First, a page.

New Zealand's Māori have better outcomes than Australia's Aboriginal people because our Government treats its indigenous people better, according to a report.
The Economist states Aboriginal people living in Australia face a decade-wide gap in life expectancy, high rates of incarceration and suicide, and their children are 10 times more likely to be in state care.
- 'National outcry': The health system is failing us, Māori claimants say
- Māori, Pacific whānau suffer racism, 'rough handling' in hospital - study
- Māori over-represented in prisons due to colonisation - report
Aboriginal people make up 3 percent of the general population of Australia, but a whopping 25 percent of the prison population.
Māori in New Zealand face similar problems, but generally live longer and healthier lives than the indigenous population in Australia.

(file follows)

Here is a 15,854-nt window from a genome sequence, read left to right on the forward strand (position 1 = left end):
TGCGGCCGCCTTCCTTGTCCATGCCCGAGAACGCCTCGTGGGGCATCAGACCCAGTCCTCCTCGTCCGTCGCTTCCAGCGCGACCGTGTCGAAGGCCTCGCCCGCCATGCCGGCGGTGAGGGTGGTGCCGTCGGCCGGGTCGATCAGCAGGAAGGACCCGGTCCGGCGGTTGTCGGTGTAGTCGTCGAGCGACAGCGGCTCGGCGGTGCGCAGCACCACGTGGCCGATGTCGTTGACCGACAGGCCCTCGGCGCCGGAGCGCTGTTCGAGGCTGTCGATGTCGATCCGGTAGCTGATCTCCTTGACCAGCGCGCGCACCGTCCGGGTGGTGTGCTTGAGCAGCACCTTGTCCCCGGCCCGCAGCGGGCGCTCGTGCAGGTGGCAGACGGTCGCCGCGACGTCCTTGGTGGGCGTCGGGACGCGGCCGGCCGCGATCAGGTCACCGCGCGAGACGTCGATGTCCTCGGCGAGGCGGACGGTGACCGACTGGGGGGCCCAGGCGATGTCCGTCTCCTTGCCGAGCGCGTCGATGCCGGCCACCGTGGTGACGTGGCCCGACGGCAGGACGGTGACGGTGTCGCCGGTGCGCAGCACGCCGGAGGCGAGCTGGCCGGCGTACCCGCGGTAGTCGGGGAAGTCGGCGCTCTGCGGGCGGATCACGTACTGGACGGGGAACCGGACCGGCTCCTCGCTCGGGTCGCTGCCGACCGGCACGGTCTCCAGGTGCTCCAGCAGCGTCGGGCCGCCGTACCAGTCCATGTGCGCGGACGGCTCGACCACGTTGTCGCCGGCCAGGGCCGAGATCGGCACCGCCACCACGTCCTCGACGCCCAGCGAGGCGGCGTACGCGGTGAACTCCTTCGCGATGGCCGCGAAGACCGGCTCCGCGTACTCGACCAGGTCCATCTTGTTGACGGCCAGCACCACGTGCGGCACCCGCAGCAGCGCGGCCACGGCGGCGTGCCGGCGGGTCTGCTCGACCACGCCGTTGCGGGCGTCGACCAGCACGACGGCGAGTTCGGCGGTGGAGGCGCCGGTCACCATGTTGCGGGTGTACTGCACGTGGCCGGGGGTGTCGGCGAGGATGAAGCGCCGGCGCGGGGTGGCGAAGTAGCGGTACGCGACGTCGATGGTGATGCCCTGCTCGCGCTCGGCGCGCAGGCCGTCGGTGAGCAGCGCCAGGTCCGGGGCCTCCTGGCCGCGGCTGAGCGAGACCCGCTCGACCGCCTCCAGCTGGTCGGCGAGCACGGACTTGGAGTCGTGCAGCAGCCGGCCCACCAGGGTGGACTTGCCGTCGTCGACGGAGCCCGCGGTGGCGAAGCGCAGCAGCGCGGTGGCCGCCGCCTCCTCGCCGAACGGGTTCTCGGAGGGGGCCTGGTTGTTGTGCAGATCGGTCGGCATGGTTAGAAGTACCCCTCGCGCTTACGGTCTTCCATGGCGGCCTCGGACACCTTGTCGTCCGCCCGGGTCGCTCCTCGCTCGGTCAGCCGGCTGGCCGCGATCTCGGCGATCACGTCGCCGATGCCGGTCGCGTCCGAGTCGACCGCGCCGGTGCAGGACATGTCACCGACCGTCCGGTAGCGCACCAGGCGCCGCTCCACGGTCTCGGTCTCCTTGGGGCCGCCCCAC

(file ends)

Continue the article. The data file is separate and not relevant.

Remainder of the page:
According to The Economist, incarceration rates are very high, and more than half of New Zealand inmates are Māori, but Māori are still less likely to be sent to prison than their Aboriginal counterparts.
The report put the difference down to colonial history, settlers reaching New Zealand much later than Australia, and the signing of the Treaty of Waitangi.
Settlers did widely flout the treaty, but The Economist pointed out the Waitangi Tribunal was set up in 1975 to address historical wrongs.
It reports 87 agreements have been struck between tribes and the state over the past 30 years, and such settlements have contributed to a growing Māori economy.
Aboriginal people have been trying to find a voice in public affairs, and have recently campaigned for amendments to the Australian constitution to ensure a voice for the First Nations people, as they are increasingly known.
But Australia's current conservative-led coalition government rejected their idea for a national representative body.
Conversely, The Economist pointed out New Zealand's Parliament has reserved Māori seats, and te reo Māori is regularly spoken in the chamber.